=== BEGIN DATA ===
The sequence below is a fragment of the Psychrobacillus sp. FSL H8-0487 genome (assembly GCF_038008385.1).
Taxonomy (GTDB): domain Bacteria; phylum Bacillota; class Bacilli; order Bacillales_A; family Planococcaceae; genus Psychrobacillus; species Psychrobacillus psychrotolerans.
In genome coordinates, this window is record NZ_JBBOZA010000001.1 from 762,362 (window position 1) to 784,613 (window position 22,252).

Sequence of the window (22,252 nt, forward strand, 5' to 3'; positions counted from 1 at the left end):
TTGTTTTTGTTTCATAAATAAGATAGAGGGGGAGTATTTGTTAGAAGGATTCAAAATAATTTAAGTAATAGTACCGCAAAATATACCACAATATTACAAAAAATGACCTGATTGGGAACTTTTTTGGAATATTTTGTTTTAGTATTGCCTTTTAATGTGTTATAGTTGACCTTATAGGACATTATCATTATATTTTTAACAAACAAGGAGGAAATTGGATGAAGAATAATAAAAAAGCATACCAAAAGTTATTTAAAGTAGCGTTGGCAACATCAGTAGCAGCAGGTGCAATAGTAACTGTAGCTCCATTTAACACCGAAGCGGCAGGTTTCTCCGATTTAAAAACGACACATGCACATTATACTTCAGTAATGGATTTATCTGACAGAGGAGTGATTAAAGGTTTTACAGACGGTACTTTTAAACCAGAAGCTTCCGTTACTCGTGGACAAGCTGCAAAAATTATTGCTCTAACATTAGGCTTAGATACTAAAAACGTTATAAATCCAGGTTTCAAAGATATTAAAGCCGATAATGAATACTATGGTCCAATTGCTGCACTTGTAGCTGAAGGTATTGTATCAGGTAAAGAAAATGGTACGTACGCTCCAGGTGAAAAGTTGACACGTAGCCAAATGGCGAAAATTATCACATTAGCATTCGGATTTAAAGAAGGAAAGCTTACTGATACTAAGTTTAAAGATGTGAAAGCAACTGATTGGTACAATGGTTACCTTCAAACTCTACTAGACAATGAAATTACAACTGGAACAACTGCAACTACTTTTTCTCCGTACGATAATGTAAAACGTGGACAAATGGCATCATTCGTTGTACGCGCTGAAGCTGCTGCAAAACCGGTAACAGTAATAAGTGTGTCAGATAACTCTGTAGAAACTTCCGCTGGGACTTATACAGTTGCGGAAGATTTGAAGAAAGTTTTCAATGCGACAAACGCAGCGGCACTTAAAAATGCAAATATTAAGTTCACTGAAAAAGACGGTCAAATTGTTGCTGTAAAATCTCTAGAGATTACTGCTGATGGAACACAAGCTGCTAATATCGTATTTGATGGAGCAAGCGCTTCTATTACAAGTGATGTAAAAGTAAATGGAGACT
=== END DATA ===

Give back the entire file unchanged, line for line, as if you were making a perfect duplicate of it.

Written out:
The sequence below is a fragment of the Psychrobacillus sp. FSL H8-0487 genome (assembly GCF_038008385.1).
Taxonomy (GTDB): domain Bacteria; phylum Bacillota; class Bacilli; order Bacillales_A; family Planococcaceae; genus Psychrobacillus; species Psychrobacillus psychrotolerans.
In genome coordinates, this window is record NZ_JBBOZA010000001.1 from 762,362 (window position 1) to 784,613 (window position 22,252).

Sequence of the window (22,252 nt, forward strand, 5' to 3'; positions counted from 1 at the left end):
TTGTTTTTGTTTCATAAATAAGATAGAGGGGGAGTATTTGTTAGAAGGATTCAAAATAATTTAAGTAATAGTACCGCAAAATATACCACAATATTACAAAAAATGACCTGATTGGGAACTTTTTTGGAATATTTTGTTTTAGTATTGCCTTTTAATGTGTTATAGTTGACCTTATAGGACATTATCATTATATTTTTAACAAACAAGGAGGAAATTGGATGAAGAATAATAAAAAAGCATACCAAAAGTTATTTAAAGTAGCGTTGGCAACATCAGTAGCAGCAGGTGCAATAGTAACTGTAGCTCCATTTAACACCGAAGCGGCAGGTTTCTCCGATTTAAAAACGACACATGCACATTATACTTCAGTAATGGATTTATCTGACAGAGGAGTGATTAAAGGTTTTACAGACGGTACTTTTAAACCAGAAGCTTCCGTTACTCGTGGACAAGCTGCAAAAATTATTGCTCTAACATTAGGCTTAGATACTAAAAACGTTATAAATCCAGGTTTCAAAGATATTAAAGCCGATAATGAATACTATGGTCCAATTGCTGCACTTGTAGCTGAAGGTATTGTATCAGGTAAAGAAAATGGTACGTACGCTCCAGGTGAAAAGTTGACACGTAGCCAAATGGCGAAAATTATCACATTAGCATTCGGATTTAAAGAAGGAAAGCTTACTGATACTAAGTTTAAAGATGTGAAAGCAACTGATTGGTACAATGGTTACCTTCAAACTCTACTAGACAATGAAATTACAACTGGAACAACTGCAACTACTTTTTCTCCGTACGATAATGTAAAACGTGGACAAATGGCATCATTCGTTGTACGCGCTGAAGCTGCTGCAAAACCGGTAACAGTAATAAGTGTGTCAGATAACTCTGTAGAAACTTCCGCTGGGACTTATACAGTTGCGGAAGATTTGAAGAAAGTTTTCAATGCGACAAACGCAGCGGCACTTAAAAATGCAAATATTAAGTTCACTGAAAAAGACGGTCAAATTGTTGCTGTAAAATCTCTAGAGATTACTGCTGATGGAACACAAGCTGCTAATATCGTATTTGATGGAGCAAGCGCTTCTATTACAAGTGATGTAAAAGTAAATGGAGACT